Samuli Kärki

Week 07: 3D Scanning and Printing

Our assignment this week was to:

This week I was already quite behind due to attending a workshop during the workshop week and thus not having time to do the assignments, so I opted to just print a design off Thingiverse instead of designing my own.

3D Printing

I decided to print a holder for electronic toothbrush heads, as me and my partner use the same toothbrush but just switch the heads.

I had initially planned on using one of the Ultimaker printers at the Fab Lab, but since neither of them were free at the time, I decided to try one of the LulzBots.

The LulzBot mini I used for printing

After skimming through a introduction video and asking for some tips from Kris, I started off by heating up the nozzle and cleaning it with IPA. I also cleaned the four metal pads in the corners of the print bed, which the machine uses for Z-axis alignment.

I also changed the filament to a white one. This can be done by loosening two of the thumb screws holding the old filament in place, pulling it out, putting the new filament in and tightening the screws again. Also, as I learned later on in the process, you have to extrude the old filament left in the nozzle, but I still don't have any clue how to do this with the LulzBots, as the web UI didn't seem to have any button to do this.

Thumbscrews that you use to loosen the filament from the print head

The slicing process for the LulzBot seemed to be pretty straightforward. Open up Cura for the LulzBot machines, load your .stl file and you should see this:

Model loaded up in Cura software

As for the settings, I went with the defaults which seemed reasonable enough.

Cura settings

Then I navigated to the web UI of the LulzBot using the computer at the 3d printing room, logged in and connected as instructed in the video I watched, and uploaded my file to start printing.

The LulzBot web UI

When I started printing the swapping of the filament had clearly gone wrong. The machine wouldn't print anything and would just move the nozzle around trying to print. When it finally did print, it extruded some of the old filament left in the nozzle resulting in a kind of cool black-white gradient. I didn't take a picture of this for some reason, I was probably pretty frustrated.

The print messing up

I stopped the print, cleaned the nozzle and pads again, reset the print. This time all seemed to be going fine, even if the print was a bit uneven from some places.

3d printer printing successfully

My biggest gripe with the result is the strings of filament that formed between poles of the holder. Not sure if this would've happened with the Ultimakers, but they were a pain to remove, and resulted in a pretty ugly finish even after removed.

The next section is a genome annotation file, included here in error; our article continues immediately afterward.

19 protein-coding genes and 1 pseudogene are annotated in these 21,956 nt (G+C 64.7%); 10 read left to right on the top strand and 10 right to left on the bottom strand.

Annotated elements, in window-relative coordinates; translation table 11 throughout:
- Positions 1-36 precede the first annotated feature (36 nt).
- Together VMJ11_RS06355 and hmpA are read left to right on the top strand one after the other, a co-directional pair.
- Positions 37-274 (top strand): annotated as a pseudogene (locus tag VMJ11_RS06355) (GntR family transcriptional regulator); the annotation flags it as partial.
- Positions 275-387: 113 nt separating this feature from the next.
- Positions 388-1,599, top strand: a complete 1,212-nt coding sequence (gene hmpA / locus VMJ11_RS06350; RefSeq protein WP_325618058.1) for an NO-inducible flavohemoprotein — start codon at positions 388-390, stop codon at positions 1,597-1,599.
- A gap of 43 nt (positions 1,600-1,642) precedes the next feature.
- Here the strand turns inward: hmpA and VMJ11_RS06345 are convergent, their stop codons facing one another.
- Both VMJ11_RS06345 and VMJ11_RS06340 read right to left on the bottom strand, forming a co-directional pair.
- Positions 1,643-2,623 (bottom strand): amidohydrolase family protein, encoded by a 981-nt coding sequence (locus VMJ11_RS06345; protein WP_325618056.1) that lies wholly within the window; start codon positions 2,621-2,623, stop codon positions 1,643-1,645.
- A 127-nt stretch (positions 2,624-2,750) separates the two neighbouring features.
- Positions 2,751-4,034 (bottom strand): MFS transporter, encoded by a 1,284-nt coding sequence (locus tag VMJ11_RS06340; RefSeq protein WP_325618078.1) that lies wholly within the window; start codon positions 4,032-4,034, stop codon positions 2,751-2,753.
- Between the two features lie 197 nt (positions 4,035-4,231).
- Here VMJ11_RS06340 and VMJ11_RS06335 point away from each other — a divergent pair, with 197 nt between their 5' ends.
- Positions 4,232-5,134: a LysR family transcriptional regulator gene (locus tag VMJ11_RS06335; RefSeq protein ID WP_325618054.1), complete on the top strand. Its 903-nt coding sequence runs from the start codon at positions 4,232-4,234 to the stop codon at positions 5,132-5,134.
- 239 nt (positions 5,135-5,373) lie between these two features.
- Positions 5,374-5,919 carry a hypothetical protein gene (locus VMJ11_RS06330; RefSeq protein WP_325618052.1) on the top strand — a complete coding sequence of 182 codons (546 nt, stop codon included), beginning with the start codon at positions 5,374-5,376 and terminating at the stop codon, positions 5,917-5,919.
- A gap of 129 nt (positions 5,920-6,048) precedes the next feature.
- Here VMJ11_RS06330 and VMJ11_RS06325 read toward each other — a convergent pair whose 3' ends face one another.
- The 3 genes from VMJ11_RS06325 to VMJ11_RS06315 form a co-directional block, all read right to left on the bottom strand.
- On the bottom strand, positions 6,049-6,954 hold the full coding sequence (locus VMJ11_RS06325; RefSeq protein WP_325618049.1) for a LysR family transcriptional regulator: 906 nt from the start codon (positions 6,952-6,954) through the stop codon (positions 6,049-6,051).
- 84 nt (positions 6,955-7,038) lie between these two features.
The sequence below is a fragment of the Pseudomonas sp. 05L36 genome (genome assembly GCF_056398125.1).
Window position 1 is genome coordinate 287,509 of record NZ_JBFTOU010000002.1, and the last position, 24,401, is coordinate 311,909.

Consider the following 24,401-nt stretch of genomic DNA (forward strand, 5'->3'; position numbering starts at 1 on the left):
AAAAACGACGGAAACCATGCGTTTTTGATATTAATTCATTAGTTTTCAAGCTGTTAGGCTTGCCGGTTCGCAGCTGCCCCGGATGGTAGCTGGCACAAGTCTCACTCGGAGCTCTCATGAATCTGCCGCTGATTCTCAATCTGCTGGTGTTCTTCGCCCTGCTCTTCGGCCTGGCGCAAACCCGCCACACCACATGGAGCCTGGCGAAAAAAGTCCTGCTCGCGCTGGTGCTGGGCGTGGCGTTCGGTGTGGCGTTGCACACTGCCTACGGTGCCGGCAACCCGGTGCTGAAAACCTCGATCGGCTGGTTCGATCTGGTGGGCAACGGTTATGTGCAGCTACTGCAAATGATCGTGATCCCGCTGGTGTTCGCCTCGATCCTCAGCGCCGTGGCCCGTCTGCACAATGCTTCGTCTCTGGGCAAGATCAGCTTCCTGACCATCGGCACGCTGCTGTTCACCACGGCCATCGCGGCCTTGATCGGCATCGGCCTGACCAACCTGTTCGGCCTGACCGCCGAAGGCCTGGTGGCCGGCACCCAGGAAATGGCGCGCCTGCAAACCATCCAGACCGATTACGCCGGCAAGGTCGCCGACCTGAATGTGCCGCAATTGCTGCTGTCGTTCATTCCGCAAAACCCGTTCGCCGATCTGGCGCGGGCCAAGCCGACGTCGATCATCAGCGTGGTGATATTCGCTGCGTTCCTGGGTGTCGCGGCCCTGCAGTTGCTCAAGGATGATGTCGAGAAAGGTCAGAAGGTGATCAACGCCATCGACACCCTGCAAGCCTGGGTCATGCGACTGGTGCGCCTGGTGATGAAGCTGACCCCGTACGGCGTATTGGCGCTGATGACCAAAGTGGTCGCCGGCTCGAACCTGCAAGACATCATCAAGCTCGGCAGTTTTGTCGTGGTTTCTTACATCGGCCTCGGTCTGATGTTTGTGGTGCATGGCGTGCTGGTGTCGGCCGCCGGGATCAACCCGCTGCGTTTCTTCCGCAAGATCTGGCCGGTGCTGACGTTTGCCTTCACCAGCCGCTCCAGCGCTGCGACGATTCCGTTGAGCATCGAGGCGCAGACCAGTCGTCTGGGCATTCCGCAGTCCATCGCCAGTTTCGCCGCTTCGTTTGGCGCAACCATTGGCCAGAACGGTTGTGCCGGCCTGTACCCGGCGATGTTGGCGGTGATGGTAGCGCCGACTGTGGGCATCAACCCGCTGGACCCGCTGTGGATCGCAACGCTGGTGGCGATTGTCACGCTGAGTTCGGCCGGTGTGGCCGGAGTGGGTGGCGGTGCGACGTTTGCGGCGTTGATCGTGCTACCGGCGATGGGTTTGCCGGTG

Print right out of the printer

Final result

To top it all of, I managed to drop whole thing while leaving the lab. Nothing a little super glue can't fix, luckily.

The print after being dropped on the floor

3D Scanning

3D Scanning was one of the topics I was super excited about, I really love the photogrammetry aesthetic.

I decided to scan my trusty workhorse of a shoe, the New Balance M990v5. I wanted to produce a kind of a video game powerup animation as an end result.

The New Balance M990v5

The process of scanning was super straightforward. To start, turn the Artec Leo -3D scanner on from the big power button.

The 3D scanner booting up

After this you should create a new project and you're pretty much ready to scan! I didn't fiddle around with any of the settings really, as they seemed reasonable enough.

Scanner ready to scan

You should scan the object from multiple sides. I opted to scan it from the top, and both sides. This provided a solid enough scan.

Scanning one of the sides

After you've finished scanning, you should rename the project so that you can easily find it when importing it to the computer. You can do this by pressing on the project name in the upper left corner.

Renaming the project

Now you can move on the computer. Boot up Artec Studio.

Artec Studio booting up

After this you should be greeted with a splash screen, select the "Import from Leo" -option. After this, choose "Manually specify IP".

Artec Studio splash screen

Now navigate over to the network settings on the Leo scanner to check the IP of the scanner, and input it as the IP on the computer.

Leo scanner showing it's IP

IP inputted in Artec Studio

After this a list of projects should pop up. Select yours to continue.

Project list

Wait for the project to load.


It really takes a while.

Still loading...

After the project has loaded, you should be greeted by your glorious scan.

Scan loaded. Really loving the aesthetic here

After this you should remove all parts of the scan that don't really belong using the eraser tool.

Eraser tool

After removing all the outliers, you should create a fusion of the different scans from the Tools menu. After this, you can fill holes using the "Fix holes" menu.

After fixing holes, it's a good idea to simplify the mesh before texturing. This can also be done from the Tools-menu

The final step before exporting is to texture the model. Navigate to the Texture menu and select all the scans you want to use the textures from.

Selecting textures

After this hit "Apply" and wait for the texturing to finish, it should take a while.

Textured result

Now you are ready to export the result. Navigate to File > Export and export the mesh as an .obj file. This format includes the textures as well, and most 3d editors support it.

After exporting the mesh, I did a quick animation of it in Blender in the style I described at the start: